Copyright 2000 Park Projects. Please feel free to use the article and photos below in your research. Be sure to quote the Jet City Maven as your source.

Your city council - an insider's view


In some cities, councilmembers are elected by district. Then they each compete to try to make their own part of the city the best.

In Seattle, the mayor and councilmembers are elected "at large," from the whole city. That means each of your city councilmembers is responsible to serve the whole city.

The mayor's job is to establish the vision or goals for the city and to be the chief executive officer who makes government work. On City Council, our job is not so much the "vision" thing as making sure city life is safe, varied, and satisfying to citizens and visitors.

If government is working effectively, I believe you should hardly notice it. You just expect that clean water comes out of your tap, the lights come on when you flip the switch, traffic signs and stoplights keep drivers in line, and your kids can go play in the park.

As the new techno-wealth drives up the cost of Seattle living, each of your councilmembers is making special efforts to ensure that a lively urban experience is accessible to folks across all income levels.

I'm delighted that so many Seattle neighborhoods are having garden tours this year - not just tony places like Madison Park, but quirkier venues like Georgetown and the Central Area. Greenwood and Ballard have Artwalks. That's the kind of fun urban experience we like to foster.

Councilmember Judy Nicastro is focusing on renters in the city. What can we do to stabilize rents and improve options for apartment dwellers?

Councilmember Richard Conlin ensures that neighborhoods can plan and implement projects and programs that make different parts of the city interesting and unique. Fremont has its troll, Greenwood has Greenhouse Park, Ballard has Bergen Plaza. Richard is also a staunch supporter of everything we do - like the Neighborhood Matching Fund - to increase citizen participation.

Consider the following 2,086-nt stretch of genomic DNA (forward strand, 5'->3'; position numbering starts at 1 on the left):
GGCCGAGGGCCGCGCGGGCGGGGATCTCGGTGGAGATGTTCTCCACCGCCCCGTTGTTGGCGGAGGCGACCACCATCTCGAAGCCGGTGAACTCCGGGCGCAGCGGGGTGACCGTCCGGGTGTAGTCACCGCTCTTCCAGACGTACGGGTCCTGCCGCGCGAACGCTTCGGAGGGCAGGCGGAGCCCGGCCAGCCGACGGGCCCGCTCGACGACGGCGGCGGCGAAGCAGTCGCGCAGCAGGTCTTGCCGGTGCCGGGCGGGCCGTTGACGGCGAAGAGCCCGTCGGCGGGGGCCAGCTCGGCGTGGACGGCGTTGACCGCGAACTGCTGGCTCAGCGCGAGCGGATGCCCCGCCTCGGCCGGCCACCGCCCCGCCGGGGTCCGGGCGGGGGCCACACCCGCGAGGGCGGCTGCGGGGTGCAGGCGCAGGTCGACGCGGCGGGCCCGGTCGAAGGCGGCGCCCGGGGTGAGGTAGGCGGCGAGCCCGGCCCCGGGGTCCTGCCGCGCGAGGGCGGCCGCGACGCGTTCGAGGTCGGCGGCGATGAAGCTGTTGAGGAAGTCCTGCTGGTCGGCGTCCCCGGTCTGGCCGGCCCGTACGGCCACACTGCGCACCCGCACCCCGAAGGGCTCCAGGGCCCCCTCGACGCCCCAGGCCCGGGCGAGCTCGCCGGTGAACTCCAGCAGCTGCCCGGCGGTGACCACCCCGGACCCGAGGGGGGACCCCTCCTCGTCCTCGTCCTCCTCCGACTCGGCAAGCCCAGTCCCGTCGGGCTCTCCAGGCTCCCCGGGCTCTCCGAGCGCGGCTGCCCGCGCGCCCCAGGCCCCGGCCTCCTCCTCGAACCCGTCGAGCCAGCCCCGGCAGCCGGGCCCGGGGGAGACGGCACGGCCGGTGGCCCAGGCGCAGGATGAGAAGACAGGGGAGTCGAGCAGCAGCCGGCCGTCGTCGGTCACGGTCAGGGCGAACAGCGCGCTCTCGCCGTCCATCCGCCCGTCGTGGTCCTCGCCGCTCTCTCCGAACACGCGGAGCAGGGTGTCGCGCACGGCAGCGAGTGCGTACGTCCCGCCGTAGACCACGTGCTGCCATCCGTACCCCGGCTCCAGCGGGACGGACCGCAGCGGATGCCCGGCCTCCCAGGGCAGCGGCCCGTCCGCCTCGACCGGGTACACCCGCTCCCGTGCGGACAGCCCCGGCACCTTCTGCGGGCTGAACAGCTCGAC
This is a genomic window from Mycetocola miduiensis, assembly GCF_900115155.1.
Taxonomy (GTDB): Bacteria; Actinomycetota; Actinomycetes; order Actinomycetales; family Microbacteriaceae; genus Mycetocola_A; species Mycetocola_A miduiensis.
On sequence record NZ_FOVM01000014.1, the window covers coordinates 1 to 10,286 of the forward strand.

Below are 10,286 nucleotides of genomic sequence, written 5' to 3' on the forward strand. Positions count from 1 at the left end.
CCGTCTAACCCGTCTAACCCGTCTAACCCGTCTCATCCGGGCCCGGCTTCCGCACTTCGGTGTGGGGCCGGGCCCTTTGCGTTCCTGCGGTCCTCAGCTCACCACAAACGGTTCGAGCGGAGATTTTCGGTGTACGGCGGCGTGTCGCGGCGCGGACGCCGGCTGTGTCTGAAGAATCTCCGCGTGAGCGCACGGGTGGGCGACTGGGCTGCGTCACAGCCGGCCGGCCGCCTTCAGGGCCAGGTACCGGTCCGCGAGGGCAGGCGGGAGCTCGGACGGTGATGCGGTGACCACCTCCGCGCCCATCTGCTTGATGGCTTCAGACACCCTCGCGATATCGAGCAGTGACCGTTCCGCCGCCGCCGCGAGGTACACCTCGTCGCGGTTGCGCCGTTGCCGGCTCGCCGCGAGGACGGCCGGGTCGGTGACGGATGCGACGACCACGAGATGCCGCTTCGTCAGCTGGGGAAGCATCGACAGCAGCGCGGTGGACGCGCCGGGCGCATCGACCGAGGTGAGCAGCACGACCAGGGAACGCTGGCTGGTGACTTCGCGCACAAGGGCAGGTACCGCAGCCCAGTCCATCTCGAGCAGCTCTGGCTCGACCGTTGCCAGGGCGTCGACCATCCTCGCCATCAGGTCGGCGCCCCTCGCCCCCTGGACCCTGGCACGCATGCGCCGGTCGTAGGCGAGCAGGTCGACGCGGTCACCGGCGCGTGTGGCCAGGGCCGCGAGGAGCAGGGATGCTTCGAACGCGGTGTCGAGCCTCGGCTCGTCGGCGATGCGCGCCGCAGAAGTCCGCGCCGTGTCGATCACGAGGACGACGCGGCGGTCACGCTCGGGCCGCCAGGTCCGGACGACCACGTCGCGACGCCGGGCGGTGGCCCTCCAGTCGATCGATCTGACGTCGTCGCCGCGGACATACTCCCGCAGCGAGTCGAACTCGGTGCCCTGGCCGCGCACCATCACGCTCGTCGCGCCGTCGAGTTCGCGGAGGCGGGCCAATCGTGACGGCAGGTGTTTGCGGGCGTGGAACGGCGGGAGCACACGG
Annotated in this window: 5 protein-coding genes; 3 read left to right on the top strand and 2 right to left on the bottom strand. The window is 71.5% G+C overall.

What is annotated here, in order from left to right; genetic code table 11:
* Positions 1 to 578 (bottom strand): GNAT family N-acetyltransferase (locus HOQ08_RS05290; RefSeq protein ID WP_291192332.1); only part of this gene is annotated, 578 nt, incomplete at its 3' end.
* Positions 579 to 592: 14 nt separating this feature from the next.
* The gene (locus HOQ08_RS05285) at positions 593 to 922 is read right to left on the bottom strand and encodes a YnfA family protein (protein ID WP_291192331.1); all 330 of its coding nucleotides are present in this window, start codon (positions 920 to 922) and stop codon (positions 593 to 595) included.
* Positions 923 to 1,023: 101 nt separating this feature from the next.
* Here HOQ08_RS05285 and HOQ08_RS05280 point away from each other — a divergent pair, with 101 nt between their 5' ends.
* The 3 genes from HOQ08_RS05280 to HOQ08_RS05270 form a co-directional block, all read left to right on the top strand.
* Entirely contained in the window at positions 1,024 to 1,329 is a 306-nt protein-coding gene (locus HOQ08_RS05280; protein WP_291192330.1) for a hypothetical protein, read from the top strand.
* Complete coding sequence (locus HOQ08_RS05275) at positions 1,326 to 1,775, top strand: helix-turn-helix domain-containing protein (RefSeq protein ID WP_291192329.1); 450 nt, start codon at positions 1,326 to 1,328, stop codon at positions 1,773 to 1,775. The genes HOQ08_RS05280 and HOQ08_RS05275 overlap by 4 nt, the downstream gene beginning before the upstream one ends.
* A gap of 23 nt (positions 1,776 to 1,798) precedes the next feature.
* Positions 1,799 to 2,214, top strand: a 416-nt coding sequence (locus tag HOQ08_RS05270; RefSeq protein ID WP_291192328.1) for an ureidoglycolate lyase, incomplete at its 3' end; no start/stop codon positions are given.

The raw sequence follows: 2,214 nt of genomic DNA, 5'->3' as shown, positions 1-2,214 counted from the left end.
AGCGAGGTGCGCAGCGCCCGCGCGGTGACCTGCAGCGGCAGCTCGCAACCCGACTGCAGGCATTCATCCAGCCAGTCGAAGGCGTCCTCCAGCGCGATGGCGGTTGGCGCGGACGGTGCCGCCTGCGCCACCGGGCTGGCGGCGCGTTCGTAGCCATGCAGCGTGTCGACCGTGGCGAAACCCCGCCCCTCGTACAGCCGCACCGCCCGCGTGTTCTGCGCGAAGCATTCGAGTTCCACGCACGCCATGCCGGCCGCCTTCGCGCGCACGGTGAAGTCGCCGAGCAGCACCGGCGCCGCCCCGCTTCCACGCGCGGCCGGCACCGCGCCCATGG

Jim Compton chairs the Public Safety and Technology Committee. In addition to ensuring that every Seattle neighborhood is safe, Jim has a goal of making the new communications technology available to all. That means wiring all our community centers and libraries for Internet access.

Richard McIver is fighting for our share of federal, state and regional dollars to bring our road system and transit services up to speed. Bike lanes, trails like the Burke-Gilman, and sidewalks are part of the long-term plan. Everyone should be able to get around in Seattle, whether you ride a bike, bus, or BMW.

Peter Steinbrueck watches out for the very poor and is developing an initiative to link the homeless - including the homeless youth in the University District - with the services they need to achieve self-sufficiency.

Councilmember Heidi Wills and I chair the committees that oversee the city's electric and water utilities. Utility rates are about the only element of your cost of living that city government really can control. And we believe you're entitled to reliable, high-quality service for the rates you pay.

As Council President, I try to knit together the efforts of my Council colleagues so that the whole city succeeds. Over the next couple of months, I'll tell you about some of the initiatives of individual councilmembers and why I feel privileged to work with this team.

Margaret Pageler is president of the Seattle City Council. Cartoons are by Mandy Morrissette.